Born on a farm in Chatham Center, Ohio, poet Edith Matilda Thomas was encouraged in the creative arts by her family. An uncle gave her a volume of Keats, who became an influence on her poetry. Thomas was educated at Geneva Normal School and Oberlin College, though she dropped out after one semester to work. On a visit to New York she met the poet Helen Hunt Jackson, whose early and continued championing of Thomas’s work helped build her reputation. In 1887, Thomas relocated to New York City, where she worked as an editor for Century Dictionary and Harper’s magazine.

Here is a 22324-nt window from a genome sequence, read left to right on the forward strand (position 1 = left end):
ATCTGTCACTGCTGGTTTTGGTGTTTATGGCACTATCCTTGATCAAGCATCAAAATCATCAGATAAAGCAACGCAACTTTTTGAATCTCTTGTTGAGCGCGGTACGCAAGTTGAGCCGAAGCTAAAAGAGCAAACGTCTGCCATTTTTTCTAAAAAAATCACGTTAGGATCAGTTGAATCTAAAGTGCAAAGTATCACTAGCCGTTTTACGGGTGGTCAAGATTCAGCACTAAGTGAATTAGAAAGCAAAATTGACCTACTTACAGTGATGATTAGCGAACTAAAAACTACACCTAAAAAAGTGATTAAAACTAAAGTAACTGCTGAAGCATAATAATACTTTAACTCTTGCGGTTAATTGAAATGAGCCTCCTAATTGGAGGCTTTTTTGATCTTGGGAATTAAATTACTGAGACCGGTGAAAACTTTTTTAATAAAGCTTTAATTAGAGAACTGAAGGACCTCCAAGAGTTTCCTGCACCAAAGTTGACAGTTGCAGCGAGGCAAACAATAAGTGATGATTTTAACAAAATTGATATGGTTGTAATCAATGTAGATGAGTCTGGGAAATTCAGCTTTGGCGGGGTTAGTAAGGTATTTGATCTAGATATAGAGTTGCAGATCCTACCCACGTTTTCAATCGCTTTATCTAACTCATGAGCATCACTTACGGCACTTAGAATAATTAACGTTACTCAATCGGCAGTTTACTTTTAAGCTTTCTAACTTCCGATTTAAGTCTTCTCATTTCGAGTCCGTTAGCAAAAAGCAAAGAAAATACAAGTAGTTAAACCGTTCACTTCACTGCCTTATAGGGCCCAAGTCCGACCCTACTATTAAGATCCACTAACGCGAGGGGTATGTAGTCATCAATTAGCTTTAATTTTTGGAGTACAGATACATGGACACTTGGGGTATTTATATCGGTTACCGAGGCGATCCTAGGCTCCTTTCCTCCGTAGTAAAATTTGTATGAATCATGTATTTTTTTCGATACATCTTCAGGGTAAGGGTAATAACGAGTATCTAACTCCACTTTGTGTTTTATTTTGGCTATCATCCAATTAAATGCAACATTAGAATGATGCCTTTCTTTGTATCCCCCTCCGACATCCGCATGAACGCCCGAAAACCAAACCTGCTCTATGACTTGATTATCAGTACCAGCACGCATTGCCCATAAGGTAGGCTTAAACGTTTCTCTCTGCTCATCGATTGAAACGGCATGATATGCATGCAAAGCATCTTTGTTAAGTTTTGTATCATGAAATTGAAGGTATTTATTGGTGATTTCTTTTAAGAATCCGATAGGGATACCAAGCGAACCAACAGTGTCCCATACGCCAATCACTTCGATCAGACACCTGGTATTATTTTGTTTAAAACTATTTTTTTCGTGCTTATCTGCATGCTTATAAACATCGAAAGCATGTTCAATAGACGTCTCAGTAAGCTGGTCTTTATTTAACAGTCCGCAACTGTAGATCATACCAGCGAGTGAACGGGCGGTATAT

Thomas published 10 collections of poetry over the course of her career, including Lyrics and Sonnets (1887) and A Winter Swallow (1896). Her Selected Poems appeared in 1926. Thomas also wrote several volumes of nature essays and literary criticism. Her poetry ranges from classical to light verse and displays a keen attention to sound.

Upon her death, the New York Times called her “one of the most distinguished American poets.”

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